Here’s the trick that’s been applied.

    1. Pick your character traits.
    2. Define them in detail.

    Your target is coming to life now.

    Bonus Tip: This is not exactly a bonus tip but more of an explanation for the tricks used above. The method that I’ve used is commonly utilized by writers when building a persona for their stories. The more details you add to a character, the more it will come alive. The more this person comes alive, the better you’ll be able to understand the character. Once you understand that character, you’ll be able to find that person.
    And then you’ll be able to corral him/her into using your app.


    Every day has only 24 hours. In these 24 hours the average person sleeps about 6-8 of those hours so that leaves about 16 hours left in which each of us is actually awake. It’s your goal as an app entrepreneur to persuade your target audience to use your app every second your target is awake.


    By thinking of the moments when your user would most likely use your app during a regular day. By moments I mean snippets of the day. We app builders make a living on app usage and no app can be successful when it’s not being used. Knowing the moment when your app is best used is a crucial building block for defining your target audience.

    To be successful you need to completely understand your user’s routine. When you know there every day routine, you’ll know when they use their phone. Once you know what their routine is, you can model your app around this routine.

    The Routine Step is best described when using an example. So let’s take a look at a typical Connectinator app users day. I’ve written it down in hourly chunks using a typical Monday-

    • 7:00 – Wake up, shower, brush teeth, check email (on phone), check news (on phone) and push-ups.
    • 8:00 – Eat breakfast, Facebook, Twitter, Instagram watch a vlog, drink coffee, commute to work by car and listen to podcasts in the car.
    • 9:00 – Focus on work
    • 10:00 – Focus on work
    • 11:00 – Focus on work, uses LinkedIn
    • 12:00 – Focus on work
    • 13:00 – Lunch, read news, facebook, twitter, Instagram.
    • 14:00 – Focus on work
    • 15:00 – Focus on work
    • 16:00 – Focus on work, use LinkedIn
    • 17:00 – Focus on work
    • 18:00 – Focus on work
    • 19:00 – Commute home, listen to podcasts in the car
    • 20:00 – Eat dinner, watche some youtube videos, facebook, twitter, check LinkedIn.
    • 21:00 – Work on side project / read / Meet with friends
    • 22:00 – Work on side project / read / Meet with friends
    • 23:00 – Work on side project / read / Meet with friends
    • 24:00 – Work on side project / read / Meet with friends
    • 01:00 – Bedtime

    Now that I’ve spelled out a typical day, a few things become immediately apparent. I see that most of the free time this person has is on three distinct occasions-

    1) Morning

    2) Lunch

    3) After dinner.

    Because the morning is regularly packed with rushed routine activities, morning routines are hard to crack. The Connectinator app relies heavily on user retention based on push notifications. I personally hate app push notifications during my morning because they stress me out. So I spared my target audience this stress.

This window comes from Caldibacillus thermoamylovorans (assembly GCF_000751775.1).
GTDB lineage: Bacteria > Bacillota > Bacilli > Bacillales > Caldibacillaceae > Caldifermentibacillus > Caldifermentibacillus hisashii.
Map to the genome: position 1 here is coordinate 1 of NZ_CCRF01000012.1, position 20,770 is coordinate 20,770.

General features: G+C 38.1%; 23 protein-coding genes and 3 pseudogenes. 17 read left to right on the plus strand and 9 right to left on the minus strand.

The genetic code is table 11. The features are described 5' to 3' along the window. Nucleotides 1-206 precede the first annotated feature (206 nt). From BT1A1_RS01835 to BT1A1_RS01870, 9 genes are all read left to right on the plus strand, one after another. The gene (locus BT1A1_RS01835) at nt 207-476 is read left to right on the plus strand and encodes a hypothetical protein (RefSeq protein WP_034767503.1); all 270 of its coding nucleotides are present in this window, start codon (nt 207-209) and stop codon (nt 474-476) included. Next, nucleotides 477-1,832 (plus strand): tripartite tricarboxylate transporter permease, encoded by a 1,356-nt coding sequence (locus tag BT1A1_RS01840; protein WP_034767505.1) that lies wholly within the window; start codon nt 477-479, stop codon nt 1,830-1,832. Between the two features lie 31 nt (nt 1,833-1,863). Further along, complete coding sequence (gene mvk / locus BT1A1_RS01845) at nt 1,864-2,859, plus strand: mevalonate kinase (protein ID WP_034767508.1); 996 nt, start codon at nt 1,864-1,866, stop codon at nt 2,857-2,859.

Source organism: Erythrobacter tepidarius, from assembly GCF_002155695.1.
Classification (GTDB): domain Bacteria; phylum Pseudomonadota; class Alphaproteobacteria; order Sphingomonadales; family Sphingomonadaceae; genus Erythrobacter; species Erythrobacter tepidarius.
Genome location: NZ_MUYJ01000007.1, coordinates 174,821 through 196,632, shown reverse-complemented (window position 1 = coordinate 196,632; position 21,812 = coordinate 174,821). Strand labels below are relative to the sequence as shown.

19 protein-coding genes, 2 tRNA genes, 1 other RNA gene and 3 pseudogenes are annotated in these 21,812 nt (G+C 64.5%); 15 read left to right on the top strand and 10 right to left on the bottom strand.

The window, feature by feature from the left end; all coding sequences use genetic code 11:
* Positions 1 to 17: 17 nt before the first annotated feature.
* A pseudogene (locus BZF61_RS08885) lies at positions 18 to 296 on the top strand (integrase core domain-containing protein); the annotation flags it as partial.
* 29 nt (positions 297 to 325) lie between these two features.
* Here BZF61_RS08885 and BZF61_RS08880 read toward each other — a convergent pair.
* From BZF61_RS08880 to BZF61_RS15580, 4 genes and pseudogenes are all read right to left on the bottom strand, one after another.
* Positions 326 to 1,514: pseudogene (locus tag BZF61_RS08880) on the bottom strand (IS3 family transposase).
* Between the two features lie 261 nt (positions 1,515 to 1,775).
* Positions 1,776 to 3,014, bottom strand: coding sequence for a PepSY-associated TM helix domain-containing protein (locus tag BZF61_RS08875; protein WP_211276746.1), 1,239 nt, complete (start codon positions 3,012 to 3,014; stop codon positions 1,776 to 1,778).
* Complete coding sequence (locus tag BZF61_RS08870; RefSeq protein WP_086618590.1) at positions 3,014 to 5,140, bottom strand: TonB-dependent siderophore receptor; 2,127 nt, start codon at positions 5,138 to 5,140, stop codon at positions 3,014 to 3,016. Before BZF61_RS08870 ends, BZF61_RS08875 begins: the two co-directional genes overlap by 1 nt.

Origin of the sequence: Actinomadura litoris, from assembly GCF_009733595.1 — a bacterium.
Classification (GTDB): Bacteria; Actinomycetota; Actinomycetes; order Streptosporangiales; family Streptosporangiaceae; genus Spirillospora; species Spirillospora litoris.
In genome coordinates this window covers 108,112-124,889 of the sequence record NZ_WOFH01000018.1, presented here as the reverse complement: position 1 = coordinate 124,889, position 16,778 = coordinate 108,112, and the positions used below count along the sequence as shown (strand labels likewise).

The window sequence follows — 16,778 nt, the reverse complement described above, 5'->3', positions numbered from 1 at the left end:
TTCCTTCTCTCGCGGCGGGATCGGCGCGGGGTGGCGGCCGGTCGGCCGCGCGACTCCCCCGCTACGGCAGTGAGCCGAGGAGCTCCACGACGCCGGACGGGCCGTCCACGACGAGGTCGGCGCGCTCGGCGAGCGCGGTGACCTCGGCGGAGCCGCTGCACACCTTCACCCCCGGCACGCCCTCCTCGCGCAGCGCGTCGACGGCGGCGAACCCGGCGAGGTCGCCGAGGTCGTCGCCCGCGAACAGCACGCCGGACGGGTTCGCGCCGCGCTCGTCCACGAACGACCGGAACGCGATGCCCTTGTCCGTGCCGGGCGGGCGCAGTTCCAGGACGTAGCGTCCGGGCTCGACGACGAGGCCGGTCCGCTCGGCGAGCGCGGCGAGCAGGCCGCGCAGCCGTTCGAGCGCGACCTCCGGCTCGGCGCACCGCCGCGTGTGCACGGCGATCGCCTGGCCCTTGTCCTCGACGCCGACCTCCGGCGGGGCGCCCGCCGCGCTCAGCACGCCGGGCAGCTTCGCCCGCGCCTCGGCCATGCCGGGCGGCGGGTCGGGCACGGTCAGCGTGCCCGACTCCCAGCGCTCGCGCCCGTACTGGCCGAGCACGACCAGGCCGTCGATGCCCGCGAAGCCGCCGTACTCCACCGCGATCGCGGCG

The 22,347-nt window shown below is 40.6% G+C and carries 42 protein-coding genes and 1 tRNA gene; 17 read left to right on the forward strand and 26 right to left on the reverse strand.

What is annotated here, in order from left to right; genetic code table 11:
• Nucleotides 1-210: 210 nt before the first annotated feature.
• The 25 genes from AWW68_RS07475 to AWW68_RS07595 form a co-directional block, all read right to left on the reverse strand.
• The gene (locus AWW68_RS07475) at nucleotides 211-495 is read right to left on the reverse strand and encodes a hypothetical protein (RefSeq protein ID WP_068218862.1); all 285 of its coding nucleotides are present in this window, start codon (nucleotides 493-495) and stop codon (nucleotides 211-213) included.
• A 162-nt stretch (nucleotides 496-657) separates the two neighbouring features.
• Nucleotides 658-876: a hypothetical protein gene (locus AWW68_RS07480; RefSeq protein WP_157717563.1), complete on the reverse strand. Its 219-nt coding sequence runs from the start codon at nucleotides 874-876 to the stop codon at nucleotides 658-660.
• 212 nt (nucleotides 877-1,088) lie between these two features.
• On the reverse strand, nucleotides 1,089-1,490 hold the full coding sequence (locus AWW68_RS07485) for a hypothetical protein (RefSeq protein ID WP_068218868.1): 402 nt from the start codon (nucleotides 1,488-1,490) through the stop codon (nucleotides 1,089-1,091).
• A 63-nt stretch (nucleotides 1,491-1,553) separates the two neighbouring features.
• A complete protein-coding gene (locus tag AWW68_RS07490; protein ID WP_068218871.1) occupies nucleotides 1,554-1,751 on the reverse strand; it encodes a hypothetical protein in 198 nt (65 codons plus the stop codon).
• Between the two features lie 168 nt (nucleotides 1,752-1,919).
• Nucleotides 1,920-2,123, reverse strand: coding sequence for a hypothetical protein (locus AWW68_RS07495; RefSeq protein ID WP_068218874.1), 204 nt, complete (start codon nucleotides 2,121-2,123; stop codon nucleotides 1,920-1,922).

So that left only the midday and the after-work hours. But most mid-days are packed with thoughts about work that needs to be finished following the lunch break. Getting bombarded with push notifications is not something that will smooth out your day. Given this routine fact, receiving reminder push notifications at those times might actually do you more harm than good.

    So finally the after-work period remained as prime time.

    A typical Connectinator user will use the app at that time. This is a moment where the user has his mind relatively free of work responsibilities and will be far more receptive to being reminded of a particular task. In the case of the Connectinator app, a task to catch up with a contact you haven’t spoken in a while.

    The target audience I’ve defined likes to be busy during his evening hours.
    This means we need to catch him at the time when he is most receptive to spend some time in the app. I believe this will be right after dinner. This is the moment when he grabs his phone to check messages, updates, etc. But immediately we analyze a threat when it comes to user attention. The user hasn’t checked his phone in some time which means he probably has a number of status updates, chats and message notifications. The phone’s screen will likely be cluttered with notifications. This means it will be hard for the user to focus on that single notification from the Connectinator app. Does this mean the chosen moment (right after dinner) is a bad moment?
    No, it does not.
    It simply means that the chosen moment is not yet perfect and therefore will require a more in-depth study of the user’s behavior to locate an even better moment to use the app.

    In a later chapter, we’ll zoom in more to find that “sweet spot” when it comes to grabbing the user’s fullest attention.


    The final step of going MICRO is about opening your eyes.
    It’s time to go deep into the jungle and observe your specimen in his/her native habitat. Examine all the work you’ve completed so far. With even a quick glance at your work, you should have a pretty in-depth understanding of your potential app user already.